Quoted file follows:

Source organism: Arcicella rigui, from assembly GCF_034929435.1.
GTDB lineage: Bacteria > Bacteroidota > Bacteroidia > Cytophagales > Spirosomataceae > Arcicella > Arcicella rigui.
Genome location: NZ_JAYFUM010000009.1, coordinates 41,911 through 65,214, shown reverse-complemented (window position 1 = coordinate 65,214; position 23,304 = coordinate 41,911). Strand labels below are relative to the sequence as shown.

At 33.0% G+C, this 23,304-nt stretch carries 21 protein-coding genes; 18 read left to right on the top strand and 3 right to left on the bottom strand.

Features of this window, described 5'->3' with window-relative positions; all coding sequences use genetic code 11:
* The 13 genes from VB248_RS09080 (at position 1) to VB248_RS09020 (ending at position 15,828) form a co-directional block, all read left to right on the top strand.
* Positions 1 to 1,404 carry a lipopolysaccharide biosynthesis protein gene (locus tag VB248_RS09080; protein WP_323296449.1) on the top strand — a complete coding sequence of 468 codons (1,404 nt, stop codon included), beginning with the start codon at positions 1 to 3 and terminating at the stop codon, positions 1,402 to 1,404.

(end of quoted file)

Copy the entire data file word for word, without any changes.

Source organism: Arcicella rigui, from assembly GCF_034929435.1.
GTDB lineage: Bacteria > Bacteroidota > Bacteroidia > Cytophagales > Spirosomataceae > Arcicella > Arcicella rigui.
Genome location: NZ_JAYFUM010000009.1, coordinates 41,911 through 65,214, shown reverse-complemented (window position 1 = coordinate 65,214; position 23,304 = coordinate 41,911). Strand labels below are relative to the sequence as shown.

At 33.0% G+C, this 23,304-nt stretch carries 21 protein-coding genes; 18 read left to right on the top strand and 3 right to left on the bottom strand.

Features of this window, described 5'->3' with window-relative positions; all coding sequences use genetic code 11:
* The 13 genes from VB248_RS09080 (at position 1) to VB248_RS09020 (ending at position 15,828) form a co-directional block, all read left to right on the top strand.
* Positions 1 to 1,404 carry a lipopolysaccharide biosynthesis protein gene (locus tag VB248_RS09080; protein WP_323296449.1) on the top strand — a complete coding sequence of 468 codons (1,404 nt, stop codon included), beginning with the start codon at positions 1 to 3 and terminating at the stop codon, positions 1,402 to 1,404.